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An innovative intervention for the treatment of cognitive impairment–Emisymmetric bilateral stimulation improves cognitive functions in Alzheimer’s disease and mild cognitive impairment: an open-label study

Authors Guerriero F, Botarelli E, Mele G, Polo L, Zoncu D, Renati P, Sgarlata C, Rollone M, Ricevuti G, Maurizi N, Francis M, Rondanelli M, Perna S, Guido D, Mannu P

Received 23 June 2015

Accepted for publication 31 July 2015

Published 18 September 2015 Volume 2015:11 Pages 2391—2404

DOI https://doi.org/10.2147/NDT.S90966

Checked for plagiarism Yes

Review by Single-blind

Peer reviewers approved by Prof. Dr. Roumen Kirov

Peer reviewer comments 3

Editor who approved publication: Dr Roger Pinder

Fabio Guerriero,1–3 Emanuele Botarelli,3 Gianni Mele,3 Lorenzo Polo,3 Daniele Zoncu,3 Paolo Renati,3,4 Carmelo Sgarlata,1 Marco Rollone,2 Giovanni Ricevuti,1,2 Niccolo Maurizi,1 Matthew Francis,1 Mariangela Rondanelli,5 Simone Perna,5 Davide Guido,2,6 Piero Mannu3

1Department of Internal Medicine and Medical Therapy, Section of Geriatrics, University of Pavia, Pavia, Italy; 2Agency for Elderly People Services, Santa Margherita Hospital, Pavia, Italy; 3Ambra Elektron, Italian Association of Biophysics for the Study of Electromagnetic Fields in Medicine, 4Alberto Sorti Research Institute, Medicine and Metamolecular Biology, Turin, Italy; 5Department of Public Health, Experimental and Forensic Medicine, Section of Human Nutrition, Endocrinology and Nutrition Unit, 6Department of Public Health, Experimental and Forensic Medicine, Biostatistics and Clinical Epidemiology Unit, University of Pavia, Pavia, Italy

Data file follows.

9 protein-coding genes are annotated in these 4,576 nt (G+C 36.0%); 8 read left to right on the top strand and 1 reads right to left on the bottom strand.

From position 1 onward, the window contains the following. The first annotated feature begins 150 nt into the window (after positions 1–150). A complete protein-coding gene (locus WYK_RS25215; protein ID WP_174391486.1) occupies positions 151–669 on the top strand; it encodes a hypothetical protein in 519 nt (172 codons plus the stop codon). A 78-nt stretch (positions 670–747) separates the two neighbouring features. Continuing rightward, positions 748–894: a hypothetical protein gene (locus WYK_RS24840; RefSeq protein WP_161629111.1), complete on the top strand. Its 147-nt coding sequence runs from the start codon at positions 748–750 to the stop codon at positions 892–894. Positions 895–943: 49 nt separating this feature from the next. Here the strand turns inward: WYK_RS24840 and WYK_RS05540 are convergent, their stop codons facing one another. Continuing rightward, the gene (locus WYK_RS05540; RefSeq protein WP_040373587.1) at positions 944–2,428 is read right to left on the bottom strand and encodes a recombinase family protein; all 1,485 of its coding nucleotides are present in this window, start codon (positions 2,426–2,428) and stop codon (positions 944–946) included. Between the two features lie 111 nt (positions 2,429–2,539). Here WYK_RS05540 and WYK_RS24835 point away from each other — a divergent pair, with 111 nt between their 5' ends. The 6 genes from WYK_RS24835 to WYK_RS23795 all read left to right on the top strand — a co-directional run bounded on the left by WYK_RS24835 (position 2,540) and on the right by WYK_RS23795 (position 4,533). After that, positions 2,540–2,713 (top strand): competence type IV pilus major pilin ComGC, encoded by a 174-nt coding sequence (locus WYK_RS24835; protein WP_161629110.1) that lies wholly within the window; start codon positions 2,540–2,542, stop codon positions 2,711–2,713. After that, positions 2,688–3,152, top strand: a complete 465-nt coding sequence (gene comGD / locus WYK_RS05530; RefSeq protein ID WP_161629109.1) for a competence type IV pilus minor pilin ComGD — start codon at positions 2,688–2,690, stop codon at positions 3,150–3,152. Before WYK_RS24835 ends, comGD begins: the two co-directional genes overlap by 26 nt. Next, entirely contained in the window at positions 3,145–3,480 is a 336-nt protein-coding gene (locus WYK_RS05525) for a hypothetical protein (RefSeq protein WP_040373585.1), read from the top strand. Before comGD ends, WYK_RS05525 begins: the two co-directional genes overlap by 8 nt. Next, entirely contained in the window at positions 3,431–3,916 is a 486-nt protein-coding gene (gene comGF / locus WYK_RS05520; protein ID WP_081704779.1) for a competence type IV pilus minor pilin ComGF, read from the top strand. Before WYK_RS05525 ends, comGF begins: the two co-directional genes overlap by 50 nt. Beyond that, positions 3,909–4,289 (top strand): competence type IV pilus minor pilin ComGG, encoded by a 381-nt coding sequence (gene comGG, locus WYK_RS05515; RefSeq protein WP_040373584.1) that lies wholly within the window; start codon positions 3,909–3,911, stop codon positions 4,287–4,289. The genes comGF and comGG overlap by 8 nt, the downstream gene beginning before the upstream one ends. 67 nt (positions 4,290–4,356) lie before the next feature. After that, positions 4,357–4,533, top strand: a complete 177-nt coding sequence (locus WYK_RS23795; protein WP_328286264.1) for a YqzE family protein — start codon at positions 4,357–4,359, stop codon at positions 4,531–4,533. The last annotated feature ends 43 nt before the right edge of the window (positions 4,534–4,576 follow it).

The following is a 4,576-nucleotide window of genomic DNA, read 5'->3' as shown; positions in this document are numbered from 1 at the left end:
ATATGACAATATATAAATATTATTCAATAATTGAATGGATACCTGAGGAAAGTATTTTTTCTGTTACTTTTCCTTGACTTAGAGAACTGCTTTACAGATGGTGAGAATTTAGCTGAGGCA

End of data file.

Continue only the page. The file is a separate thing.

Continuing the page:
Background and aims: In the last decade, the development of different methods of brain stimulation by electromagnetic fields (EMF) provides a promising therapeutic tool for subjects with impaired cognitive functions. Emisymmetric bilateral stimulation (EBS) is a novel and innovative EMF brain stimulation, whose working principle is to introduce very weak noise-like stimuli through EMF to trigger self-arrangements in the cortex of treated subjects, thereby improving cognitive faculties. The aim of this pilot study was to investigate in patients with cognitive impairment the effectiveness of EBS treatment with respect to global cognitive function, episodic memory, and executive functions.
Methods: Fourteen patients with cognitive decline (six with mild cognitive impairment and eight with Alzheimer’s disease) underwent three EBS applications per week to both the cerebral cortex and auricular-specific sites for a total of 5 weeks. At baseline, after 2 weeks and 5 weeks, a neuropsychological assessment was performed through mini–mental state examination, free and cued selective reminding tests, and trail making test. As secondary outcomes, changes in behavior, functionality, and quality of life were also evaluated.
Results: After 5 weeks of standardized EBS therapy, significant improvements were observed in all neurocognitive assessments. Mini–mental state examination score significantly increased from baseline to end treatment (+3.19, P=0.002). Assessment of episodic memory showed an improvement both in immediate and delayed recalls (immediate recall =+7.57, P=0.003; delayed recall =+4.78, P<0.001). Executive functions significantly improved from baseline to end stimulation (trail making test A -53.35 seconds; P=0.001). Of note, behavioral disorders assessed through neuropsychiatric inventory significantly decreased (-28.78, P<0.001). The analysis concerning the Alzheimer’s disease and mild cognitive impairment group confirmed a significant improvement of cognitive functions and behavior after EBS treatment.
Conclusion: This pilot study has shown EBS to be a promising, effective, and safe tool to treat cognitive impairment, in addition to the drugs presently available. Further investigations and controlled clinical trials are warranted.

Keywords: pulsed electromagnetic fields, cognitive decline, Alzheimer’s disease, Emisymmetric bilateral stimulation

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